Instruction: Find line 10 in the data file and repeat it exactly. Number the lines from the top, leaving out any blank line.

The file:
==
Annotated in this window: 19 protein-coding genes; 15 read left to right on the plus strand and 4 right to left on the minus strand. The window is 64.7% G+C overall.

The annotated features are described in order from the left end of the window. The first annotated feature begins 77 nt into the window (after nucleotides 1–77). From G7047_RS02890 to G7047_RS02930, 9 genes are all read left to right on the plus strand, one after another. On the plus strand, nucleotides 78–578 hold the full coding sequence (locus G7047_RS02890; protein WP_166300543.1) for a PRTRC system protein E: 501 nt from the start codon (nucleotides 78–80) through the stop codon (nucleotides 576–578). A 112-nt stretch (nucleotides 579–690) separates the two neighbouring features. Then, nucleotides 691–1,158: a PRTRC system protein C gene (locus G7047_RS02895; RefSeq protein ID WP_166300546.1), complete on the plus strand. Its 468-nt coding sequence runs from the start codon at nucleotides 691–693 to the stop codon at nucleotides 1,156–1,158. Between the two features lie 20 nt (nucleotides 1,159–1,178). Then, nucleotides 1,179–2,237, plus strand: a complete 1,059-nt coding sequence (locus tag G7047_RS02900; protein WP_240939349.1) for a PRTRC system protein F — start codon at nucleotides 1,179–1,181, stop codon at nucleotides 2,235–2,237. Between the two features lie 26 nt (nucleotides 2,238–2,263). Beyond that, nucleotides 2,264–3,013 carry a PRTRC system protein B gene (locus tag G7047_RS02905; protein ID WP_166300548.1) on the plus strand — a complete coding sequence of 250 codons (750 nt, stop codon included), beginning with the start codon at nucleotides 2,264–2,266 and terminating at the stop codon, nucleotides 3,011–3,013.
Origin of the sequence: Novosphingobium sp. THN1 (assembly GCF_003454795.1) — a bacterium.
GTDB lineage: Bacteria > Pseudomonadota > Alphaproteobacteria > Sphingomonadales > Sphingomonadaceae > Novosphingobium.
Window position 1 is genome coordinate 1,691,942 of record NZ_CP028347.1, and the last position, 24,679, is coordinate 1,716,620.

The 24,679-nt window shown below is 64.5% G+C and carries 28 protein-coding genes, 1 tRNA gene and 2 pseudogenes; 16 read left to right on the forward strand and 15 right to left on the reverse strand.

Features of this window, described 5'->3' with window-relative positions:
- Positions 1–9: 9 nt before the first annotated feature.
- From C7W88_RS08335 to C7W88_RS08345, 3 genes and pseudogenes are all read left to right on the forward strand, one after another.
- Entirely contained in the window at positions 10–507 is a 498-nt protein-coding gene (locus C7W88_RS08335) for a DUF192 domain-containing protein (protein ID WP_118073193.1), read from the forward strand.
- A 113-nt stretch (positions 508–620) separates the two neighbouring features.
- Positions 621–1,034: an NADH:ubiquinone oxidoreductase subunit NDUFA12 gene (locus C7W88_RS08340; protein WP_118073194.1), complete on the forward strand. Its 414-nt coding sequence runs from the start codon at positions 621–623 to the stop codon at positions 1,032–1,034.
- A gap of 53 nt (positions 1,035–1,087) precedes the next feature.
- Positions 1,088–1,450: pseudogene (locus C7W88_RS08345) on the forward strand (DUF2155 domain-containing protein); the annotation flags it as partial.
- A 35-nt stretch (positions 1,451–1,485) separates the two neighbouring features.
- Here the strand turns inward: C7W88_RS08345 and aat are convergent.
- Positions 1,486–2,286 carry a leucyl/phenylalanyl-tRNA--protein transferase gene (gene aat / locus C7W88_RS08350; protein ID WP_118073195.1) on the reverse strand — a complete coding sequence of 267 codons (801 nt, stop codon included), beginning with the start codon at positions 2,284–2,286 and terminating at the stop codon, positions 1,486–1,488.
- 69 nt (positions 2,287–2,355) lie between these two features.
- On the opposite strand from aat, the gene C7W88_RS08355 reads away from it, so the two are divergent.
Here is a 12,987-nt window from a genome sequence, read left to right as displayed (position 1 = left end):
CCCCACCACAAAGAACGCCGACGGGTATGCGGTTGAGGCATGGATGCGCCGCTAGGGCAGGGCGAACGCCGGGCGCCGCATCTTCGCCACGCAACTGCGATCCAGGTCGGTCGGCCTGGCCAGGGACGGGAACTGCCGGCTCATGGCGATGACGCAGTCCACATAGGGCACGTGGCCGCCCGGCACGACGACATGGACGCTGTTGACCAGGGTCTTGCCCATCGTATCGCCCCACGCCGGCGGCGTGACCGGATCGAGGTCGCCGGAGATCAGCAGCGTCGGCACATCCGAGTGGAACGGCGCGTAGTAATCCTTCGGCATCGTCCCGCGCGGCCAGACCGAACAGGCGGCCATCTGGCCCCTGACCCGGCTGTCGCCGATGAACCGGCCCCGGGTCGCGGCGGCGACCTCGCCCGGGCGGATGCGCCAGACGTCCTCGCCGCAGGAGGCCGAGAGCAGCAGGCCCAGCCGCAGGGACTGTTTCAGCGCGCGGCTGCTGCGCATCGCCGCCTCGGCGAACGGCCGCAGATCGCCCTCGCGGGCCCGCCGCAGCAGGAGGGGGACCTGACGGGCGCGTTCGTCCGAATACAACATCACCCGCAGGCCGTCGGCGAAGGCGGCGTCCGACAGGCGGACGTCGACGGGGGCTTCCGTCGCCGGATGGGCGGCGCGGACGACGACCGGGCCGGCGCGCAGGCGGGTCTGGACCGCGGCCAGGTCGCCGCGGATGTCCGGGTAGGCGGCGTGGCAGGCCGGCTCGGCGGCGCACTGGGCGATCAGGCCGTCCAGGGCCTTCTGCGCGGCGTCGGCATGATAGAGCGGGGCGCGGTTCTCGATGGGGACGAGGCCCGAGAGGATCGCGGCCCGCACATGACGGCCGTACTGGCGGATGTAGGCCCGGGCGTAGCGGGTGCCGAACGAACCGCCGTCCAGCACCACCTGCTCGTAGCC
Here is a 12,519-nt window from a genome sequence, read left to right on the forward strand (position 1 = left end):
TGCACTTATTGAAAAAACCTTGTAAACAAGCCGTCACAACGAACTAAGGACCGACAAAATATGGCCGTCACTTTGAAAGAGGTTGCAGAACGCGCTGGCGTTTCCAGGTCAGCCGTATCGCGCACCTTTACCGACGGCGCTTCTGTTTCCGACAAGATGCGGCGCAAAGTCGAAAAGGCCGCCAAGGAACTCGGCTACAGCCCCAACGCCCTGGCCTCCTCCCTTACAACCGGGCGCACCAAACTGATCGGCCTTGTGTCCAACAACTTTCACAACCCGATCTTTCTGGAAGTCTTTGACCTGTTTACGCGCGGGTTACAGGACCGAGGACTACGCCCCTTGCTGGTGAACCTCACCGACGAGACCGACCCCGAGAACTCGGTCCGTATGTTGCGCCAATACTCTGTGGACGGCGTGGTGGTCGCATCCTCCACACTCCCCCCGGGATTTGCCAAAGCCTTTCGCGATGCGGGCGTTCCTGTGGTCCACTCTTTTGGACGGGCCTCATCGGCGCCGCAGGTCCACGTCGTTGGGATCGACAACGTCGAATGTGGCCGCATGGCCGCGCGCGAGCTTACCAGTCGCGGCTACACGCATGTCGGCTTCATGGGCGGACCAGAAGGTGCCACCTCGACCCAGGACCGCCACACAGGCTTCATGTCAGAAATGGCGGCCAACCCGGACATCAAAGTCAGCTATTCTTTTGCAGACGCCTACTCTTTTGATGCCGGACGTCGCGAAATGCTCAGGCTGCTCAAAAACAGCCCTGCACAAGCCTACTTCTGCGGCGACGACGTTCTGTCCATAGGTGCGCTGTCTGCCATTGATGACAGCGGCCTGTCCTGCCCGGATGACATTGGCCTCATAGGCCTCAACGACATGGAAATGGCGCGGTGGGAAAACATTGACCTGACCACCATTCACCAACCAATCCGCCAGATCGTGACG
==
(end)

- Entirely contained in the window at positions 10–507 is a 498-nt protein-coding gene (locus C7W88_RS08335) for a DUF192 domain-containing protein (protein ID WP_118073193.1), read from the forward strand.